Because melatonin regulates inner circadian rhythms, synthetic melatonin supplements are commonly used to help people find balance when jet lagged or experiencing sleep disorders. It is clinically proven to help people fall asleep and stay asleep.
This powerful hormone has antioxidant, anti-inflammatory, and anti-aging properties that help to prolong muscle strength, support muscle recovery, and may help protect against cancer.
To produce enough melatonin, we need vitamin B6. Tryptophan is an amino acid that is essential in the process of creating melatonin, and vitamin B6 helps convert tryptophan into melatonin.
Should You Take A Melatonin Supplement?
Is taking melatonin safe? If you struggle with short-term sleep loss, melatonin can be an effective solution. According to the National Sleep Foundation, it’s not addictive when used over a short period, and does not cause symptoms of withdrawal when you stop taking melatonin supplements.
A supplement can help, but combining a melatonin supplement with eating more whole foods can have an even bigger impact on your sleep. Especially when paired with the other night time routine tips mentioned below.
Also, keep in mind that melatonin is not a cure for all sleep disorders. Some people say they struggle to fall asleep after using melatonin supplements for extended periods of time, and it’s typically better suited for short-term use. If you suffer from long-term insomnia, melatonin supplements might not be the best solution for you.
How Much Melatonin to Take for Sleep
Taking melatonin in low doses is the most effective way to promote sleep. You can buy supplements over the counter ranging from 1mg to 10mg, however, Cleveland Clinic recommends not exceeding 3mg. Taking between 0.5mg and 3mg of melatonin can help get rid of restlessness or overcome jet lag.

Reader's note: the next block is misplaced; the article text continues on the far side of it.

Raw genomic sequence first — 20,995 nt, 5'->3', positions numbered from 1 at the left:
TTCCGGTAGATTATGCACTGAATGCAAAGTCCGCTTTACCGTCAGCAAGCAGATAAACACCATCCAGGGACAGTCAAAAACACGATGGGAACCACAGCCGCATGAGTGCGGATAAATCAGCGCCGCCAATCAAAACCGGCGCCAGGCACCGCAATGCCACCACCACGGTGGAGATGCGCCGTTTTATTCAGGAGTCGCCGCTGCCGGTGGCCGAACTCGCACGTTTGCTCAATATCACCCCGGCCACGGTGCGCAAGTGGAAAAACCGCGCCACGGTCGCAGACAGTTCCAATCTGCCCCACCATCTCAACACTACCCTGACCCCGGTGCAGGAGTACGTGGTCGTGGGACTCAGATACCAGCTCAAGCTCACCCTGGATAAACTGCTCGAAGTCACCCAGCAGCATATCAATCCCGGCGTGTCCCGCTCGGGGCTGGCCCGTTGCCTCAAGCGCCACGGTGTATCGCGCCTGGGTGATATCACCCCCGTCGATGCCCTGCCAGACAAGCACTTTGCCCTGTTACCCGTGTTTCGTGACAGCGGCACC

Whole Foods High in Melatonin
Eating foods high in melatonin can also help your body get enough of this hormone to promote better sleep. Try to incorporate the following foods in your diet:
- Sunflower seeds
- Tart cherries
Nighttime Rituals for Better Sleep
Good sleep doesn’t only come down to what you consume. Establishing nighttime habits can also promote restful sleep. The Sleep Foundation recommends some of the following activities to do as part of a bedtime routine:
- Go to bed and wake up at the same times every day
- Avoid using electronic devices as much as possible before bed
- Have a light snack before bed (choose from one of the whole foods listed above!)
- Drink chamomile or lavender tea
- Take a warm bath
- Listen to relaxing music before falling asleep
- Do deep breathing exercises or muscle relaxation
- Read a book
- Write in a journal
- Make your bedroom cool, dark, and quiet
Melatonin: Safe to Use and Promotes Better Sleep
Taking melatonin in small doses is not only safe but can also remedy short-term sleep problems. Getting enough sleep is so important, and adding a melatonin supplement, the right foods, and a good bedtime routine can make a huge difference. Instead of melatonin an alternative is tea.
Do you use melatonin supplements? Do you find it effective? Let me know in the comments!
Read More About Getting Great Sleep
XO – Serena